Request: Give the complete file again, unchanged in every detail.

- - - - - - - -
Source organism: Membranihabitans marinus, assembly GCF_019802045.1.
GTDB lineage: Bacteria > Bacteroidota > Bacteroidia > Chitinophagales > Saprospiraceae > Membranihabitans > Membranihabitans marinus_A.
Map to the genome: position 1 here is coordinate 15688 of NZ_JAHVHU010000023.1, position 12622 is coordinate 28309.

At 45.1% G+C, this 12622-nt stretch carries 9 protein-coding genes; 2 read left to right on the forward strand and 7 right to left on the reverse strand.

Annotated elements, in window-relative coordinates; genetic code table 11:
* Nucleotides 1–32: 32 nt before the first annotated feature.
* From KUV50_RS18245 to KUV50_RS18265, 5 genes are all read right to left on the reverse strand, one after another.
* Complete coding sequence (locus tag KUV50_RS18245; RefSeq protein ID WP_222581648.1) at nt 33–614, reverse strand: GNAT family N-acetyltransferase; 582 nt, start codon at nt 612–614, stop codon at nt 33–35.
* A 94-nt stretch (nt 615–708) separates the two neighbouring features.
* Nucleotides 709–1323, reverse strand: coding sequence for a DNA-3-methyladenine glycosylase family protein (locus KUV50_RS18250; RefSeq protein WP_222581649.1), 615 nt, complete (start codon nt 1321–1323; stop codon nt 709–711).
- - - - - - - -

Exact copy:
Source organism: Membranihabitans marinus, assembly GCF_019802045.1.
GTDB lineage: Bacteria > Bacteroidota > Bacteroidia > Chitinophagales > Saprospiraceae > Membranihabitans > Membranihabitans marinus_A.
Map to the genome: position 1 here is coordinate 15688 of NZ_JAHVHU010000023.1, position 12622 is coordinate 28309.

At 45.1% G+C, this 12622-nt stretch carries 9 protein-coding genes; 2 read left to right on the forward strand and 7 right to left on the reverse strand.

Annotated elements, in window-relative coordinates; genetic code table 11:
* Nucleotides 1–32: 32 nt before the first annotated feature.
* From KUV50_RS18245 to KUV50_RS18265, 5 genes are all read right to left on the reverse strand, one after another.
* Complete coding sequence (locus tag KUV50_RS18245; RefSeq protein ID WP_222581648.1) at nt 33–614, reverse strand: GNAT family N-acetyltransferase; 582 nt, start codon at nt 612–614, stop codon at nt 33–35.
* A 94-nt stretch (nt 615–708) separates the two neighbouring features.
* Nucleotides 709–1323, reverse strand: coding sequence for a DNA-3-methyladenine glycosylase family protein (locus KUV50_RS18250; RefSeq protein WP_222581649.1), 615 nt, complete (start codon nt 1321–1323; stop codon nt 709–711).